Of course, you’ll want to make this a directory on your computer 😉 But as you look at this – do you notice anything odd about this statement??? You’ll notice that the slashes / are the opposite direction than you normally see on a Windows machine. Changing these manually can be a time consuming effort. One way around this is to add an extra \ after everyone in your location. See below:
Always double-check your working directory by checking getwd() Are the results what you were expecting? If not, try it again.
There are easier ways to accomplish this as well:
- In RStudio, Session in the File Menu provides 3 options for setting your working directory:
- To Source File location (the directory where you save your R script and program files). If you try this when you first open RStudio you will get a message that says: “The currently active source file is not saved so doesn’t have a directory to change into.” In other words you haven’t opened any files yet, so R has NO idea where it is working from. This option works only after you have opened a file.
- To Files Pane Location – in the Files Pane – navigate to the location you want to have as your Working Directory. Once you have it selected in the Files Pane, then choose Session -> Set Working Directory -> Files Pane location. You will see the new working directory appear in your console and it should match what you select in the Files Pane.
- Choose Directory – will open a windows dialogue box where you navigate and select the directory of choice. This option is probably the best option once you have opened RStudio and have not opened a file.
- While you are in the Files Pane location – navigate to the directory that you would like to set as your working directory, then in the Files Pane – select More -> Set Working Directory. This option is very similar to the Files Pane Location option under the Session menu of RStudio.
As mentioned in the first section of this workshop, R is made up of a number of packages. Remember that a package is a collection of functions, data, and documentation on a specific topic or analysis. There are 2 types of packages: standard packages – those that came with your Base R OR a package that you downloaded from CRAN or elsewhere.
To view a complete list of R packages available on CRAN, please visit https://cran.r-project.org/web/packages/available_packages_by_name.html
Once you download a package of interest, you need to install it and load it before the functions within are available to you in the R environment.
There are a couple of ways, that I am aware of – at the moment, of downloading and installing new packages.
RStudio file menu – Tools – Install Package
Notice that the default is to search for the package on the CRAN website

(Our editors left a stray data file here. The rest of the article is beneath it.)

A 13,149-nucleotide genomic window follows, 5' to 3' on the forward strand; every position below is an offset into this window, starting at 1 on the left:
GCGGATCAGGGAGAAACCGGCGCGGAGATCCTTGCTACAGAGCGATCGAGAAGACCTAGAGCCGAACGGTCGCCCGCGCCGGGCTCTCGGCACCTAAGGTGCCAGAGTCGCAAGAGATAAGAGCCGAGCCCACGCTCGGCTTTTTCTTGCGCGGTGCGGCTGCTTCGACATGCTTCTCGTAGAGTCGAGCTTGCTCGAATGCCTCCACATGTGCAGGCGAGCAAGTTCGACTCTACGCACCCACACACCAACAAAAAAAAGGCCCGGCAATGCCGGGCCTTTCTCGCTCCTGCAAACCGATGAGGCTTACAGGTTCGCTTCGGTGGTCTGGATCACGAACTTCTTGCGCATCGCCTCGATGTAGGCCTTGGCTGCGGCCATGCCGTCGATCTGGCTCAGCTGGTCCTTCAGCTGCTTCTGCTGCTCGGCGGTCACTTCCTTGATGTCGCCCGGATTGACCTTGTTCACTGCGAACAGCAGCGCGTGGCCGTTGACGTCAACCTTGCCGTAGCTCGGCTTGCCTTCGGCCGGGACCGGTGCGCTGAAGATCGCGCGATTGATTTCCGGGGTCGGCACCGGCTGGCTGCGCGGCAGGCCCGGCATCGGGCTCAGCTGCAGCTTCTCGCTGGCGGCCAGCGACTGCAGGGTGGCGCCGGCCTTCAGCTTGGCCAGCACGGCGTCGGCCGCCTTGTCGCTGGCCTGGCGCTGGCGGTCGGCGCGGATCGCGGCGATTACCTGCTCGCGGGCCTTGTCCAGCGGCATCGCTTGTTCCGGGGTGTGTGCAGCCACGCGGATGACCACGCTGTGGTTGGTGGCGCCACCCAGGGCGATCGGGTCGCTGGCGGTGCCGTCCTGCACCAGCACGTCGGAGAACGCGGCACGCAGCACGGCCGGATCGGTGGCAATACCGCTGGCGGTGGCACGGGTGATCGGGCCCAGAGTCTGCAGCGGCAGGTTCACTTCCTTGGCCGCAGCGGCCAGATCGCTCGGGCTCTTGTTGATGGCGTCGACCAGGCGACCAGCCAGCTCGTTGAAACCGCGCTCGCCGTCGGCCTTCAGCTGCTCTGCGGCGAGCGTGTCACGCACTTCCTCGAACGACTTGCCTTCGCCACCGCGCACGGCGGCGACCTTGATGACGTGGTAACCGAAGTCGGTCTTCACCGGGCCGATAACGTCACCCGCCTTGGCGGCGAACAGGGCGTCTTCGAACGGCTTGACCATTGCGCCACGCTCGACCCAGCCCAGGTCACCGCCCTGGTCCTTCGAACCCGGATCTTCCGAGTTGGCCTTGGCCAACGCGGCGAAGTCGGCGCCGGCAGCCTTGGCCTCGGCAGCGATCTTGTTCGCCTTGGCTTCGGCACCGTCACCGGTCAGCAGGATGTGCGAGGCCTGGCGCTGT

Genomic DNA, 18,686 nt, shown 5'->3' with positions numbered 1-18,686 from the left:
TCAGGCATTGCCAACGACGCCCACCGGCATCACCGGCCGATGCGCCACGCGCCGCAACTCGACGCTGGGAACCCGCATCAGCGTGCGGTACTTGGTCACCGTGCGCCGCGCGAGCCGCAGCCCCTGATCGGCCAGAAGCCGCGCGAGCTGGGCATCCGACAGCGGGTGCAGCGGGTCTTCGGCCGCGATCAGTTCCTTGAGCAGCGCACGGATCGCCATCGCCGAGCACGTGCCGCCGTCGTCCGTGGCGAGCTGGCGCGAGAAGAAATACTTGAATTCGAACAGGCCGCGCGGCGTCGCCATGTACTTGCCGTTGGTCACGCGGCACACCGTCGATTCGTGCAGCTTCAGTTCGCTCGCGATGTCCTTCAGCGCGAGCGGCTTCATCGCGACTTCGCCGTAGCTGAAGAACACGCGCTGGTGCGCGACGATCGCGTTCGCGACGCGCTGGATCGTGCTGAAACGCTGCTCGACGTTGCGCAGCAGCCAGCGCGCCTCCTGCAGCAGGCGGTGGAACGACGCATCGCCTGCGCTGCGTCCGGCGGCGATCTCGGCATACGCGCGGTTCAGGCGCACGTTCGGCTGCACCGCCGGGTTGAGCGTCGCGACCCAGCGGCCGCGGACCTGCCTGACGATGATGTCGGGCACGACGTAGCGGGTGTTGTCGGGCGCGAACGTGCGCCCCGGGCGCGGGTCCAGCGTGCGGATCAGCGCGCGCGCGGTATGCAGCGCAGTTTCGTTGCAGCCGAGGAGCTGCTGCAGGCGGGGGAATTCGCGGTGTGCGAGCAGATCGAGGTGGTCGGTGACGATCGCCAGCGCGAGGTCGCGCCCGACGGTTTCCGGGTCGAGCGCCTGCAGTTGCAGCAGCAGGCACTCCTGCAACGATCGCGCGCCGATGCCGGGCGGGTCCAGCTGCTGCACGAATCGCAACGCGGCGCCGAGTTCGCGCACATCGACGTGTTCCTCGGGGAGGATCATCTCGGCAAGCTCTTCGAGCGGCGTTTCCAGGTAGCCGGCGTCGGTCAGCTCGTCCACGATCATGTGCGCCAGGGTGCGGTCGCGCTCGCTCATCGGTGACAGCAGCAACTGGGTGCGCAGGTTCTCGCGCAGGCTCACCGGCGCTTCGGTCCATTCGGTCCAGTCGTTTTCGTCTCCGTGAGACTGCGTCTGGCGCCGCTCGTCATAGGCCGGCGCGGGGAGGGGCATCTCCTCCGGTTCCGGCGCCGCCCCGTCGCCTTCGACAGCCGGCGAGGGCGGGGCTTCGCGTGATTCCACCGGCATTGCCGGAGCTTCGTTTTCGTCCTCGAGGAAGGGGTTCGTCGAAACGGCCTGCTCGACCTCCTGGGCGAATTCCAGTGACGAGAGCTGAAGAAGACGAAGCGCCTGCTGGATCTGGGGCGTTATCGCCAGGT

If you are using this method – please ensure that the Install dependencies box is selected.
Typing a command in the Editor window
You will notice that with either method that in you RStudio Console – there will be a series of operations that occur during the installation.
Once you have the package installed, you will still need to load the package in order to let R know that you are ready to use the functions within the package. Without loading the package, R will not be aware of the package or of the functions you may be trying to use within a package. To load a package please type:
As we work through the workshop, I will try to have the packages we are using listed at the top of each R script we will be using. I will ask you to install the package and then load it to make it available for your session.
For anyone who relies more on their keyboard than their mouse, here are a few keyboard shortcuts that may be helpful.
Keyboard Shortcut Function
Ctrl-Enter Submit code
Ctrl-1 Move to Source window
Ctrl-2 Move to Console window
Ctrl-L Clear Console window
Alt – <-
Let’s start playing with our RStudio by learning different ways of getting the data in. If you are not attending the workshop and would like a copy of the notes, please send me an email.
Good day everyone! So… you’ve been using SAS Studio (Free University Edition) on your laptop for the past year or more? You just tried to open it and received the message that says ” your site cannot be reached”? What do you do now?
You probably received a few emails from SAS regarding their shift from supporting the version you’ve been running on your laptop to the same version running in the cloud. Yes – you can still access and use SAS for free – but you will need to create an online account at SAS OnDemand for Academics | SAS
Once you have your account and login – you will see that it is the same interface – phew!!!
Hang on though! The next thought that probably floats by is “Where are my files? My Data? My SAS programs?” No worries – they are all on your computer still. I will walk you through on how to find them 🙂
If you do NOT remember where the SASUniversityEdition folder is on your laptop – search for it – in your File Explorer – type SASUniversityEdition in the Search box. Once you find it – open it up. If you created folders IN your SAS Studio – you should see them here. Open the folders to see your data and SAS programs. You will need to upload these onto the Online SAS Studio in order to use them.
This version of the SAS program resides on a server in the US. First please review any size limitations that may exist – but I suspect you will not hit the top end of this limit.
Secondly and more importantly, if you have data that has proprietary or confidential information, please remove this information before uploading the data to the online SAS environment. This is something you should do regardless of where you run your analysis. If you need help with this or wondering whether this is something you need to do – please email me at email@example.com to discuss this.